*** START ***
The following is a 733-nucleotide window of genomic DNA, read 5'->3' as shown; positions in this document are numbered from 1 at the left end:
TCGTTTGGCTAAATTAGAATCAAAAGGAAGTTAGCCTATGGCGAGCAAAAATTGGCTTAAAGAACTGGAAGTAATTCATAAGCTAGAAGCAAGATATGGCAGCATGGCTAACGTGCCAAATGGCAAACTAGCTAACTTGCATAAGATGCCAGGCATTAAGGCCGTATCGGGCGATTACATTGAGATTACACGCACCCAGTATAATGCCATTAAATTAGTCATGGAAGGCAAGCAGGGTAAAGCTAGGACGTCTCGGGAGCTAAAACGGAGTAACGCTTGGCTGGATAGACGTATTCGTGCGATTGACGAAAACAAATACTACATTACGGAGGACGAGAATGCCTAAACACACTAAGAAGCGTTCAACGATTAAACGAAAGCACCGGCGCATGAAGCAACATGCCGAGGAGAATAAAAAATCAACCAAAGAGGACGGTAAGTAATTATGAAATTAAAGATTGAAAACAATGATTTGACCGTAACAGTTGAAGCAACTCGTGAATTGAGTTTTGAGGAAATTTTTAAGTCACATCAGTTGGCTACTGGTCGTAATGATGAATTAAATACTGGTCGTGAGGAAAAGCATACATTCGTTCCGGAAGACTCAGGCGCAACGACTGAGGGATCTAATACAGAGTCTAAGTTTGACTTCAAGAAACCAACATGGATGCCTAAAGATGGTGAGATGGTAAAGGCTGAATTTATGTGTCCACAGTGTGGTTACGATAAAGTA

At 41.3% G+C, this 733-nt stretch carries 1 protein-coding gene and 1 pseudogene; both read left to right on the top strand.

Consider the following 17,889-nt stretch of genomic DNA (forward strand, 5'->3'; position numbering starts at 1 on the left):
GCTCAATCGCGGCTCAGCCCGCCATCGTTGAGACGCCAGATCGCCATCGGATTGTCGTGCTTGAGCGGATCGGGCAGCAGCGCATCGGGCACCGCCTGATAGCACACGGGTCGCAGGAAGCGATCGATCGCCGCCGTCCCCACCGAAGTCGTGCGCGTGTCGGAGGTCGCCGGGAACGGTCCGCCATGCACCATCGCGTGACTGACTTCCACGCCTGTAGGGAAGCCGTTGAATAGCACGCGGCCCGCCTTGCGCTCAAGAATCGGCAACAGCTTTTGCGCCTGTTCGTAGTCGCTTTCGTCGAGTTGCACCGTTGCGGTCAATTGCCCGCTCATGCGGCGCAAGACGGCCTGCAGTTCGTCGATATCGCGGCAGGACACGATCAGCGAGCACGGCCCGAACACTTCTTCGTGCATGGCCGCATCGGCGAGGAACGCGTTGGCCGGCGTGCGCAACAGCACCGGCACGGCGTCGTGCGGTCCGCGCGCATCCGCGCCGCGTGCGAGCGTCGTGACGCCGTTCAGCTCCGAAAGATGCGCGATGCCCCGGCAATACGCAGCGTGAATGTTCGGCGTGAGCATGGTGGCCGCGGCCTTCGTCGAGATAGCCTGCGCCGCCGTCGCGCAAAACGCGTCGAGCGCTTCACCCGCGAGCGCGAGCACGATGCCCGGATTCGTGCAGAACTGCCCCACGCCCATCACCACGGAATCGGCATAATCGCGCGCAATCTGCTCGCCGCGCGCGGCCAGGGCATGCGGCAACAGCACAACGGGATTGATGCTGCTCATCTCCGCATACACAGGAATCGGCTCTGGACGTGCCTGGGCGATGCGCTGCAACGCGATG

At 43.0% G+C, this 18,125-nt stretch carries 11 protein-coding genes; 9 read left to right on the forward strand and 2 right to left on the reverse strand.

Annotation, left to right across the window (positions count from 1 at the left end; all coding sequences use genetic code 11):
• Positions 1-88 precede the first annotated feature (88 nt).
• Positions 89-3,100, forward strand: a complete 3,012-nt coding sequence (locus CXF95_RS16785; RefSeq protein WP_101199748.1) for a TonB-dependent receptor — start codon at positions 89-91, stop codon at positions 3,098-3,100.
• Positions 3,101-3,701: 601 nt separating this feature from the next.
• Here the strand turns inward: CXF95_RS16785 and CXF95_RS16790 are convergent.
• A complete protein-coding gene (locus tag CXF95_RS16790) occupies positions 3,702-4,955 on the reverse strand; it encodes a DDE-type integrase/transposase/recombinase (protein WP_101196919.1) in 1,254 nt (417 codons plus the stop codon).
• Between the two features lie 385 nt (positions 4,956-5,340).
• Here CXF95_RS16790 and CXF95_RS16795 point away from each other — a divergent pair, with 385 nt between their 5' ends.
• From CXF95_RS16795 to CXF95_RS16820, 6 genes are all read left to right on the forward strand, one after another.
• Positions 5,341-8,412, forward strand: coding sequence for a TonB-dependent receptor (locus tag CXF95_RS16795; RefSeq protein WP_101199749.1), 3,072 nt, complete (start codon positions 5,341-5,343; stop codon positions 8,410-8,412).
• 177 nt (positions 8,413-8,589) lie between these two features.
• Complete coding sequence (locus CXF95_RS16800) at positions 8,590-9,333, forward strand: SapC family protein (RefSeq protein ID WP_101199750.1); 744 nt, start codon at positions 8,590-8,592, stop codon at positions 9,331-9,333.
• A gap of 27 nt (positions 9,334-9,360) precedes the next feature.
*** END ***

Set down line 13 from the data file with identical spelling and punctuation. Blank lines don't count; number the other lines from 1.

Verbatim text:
• Between the two features lie 385 nt (positions 4,956-5,340).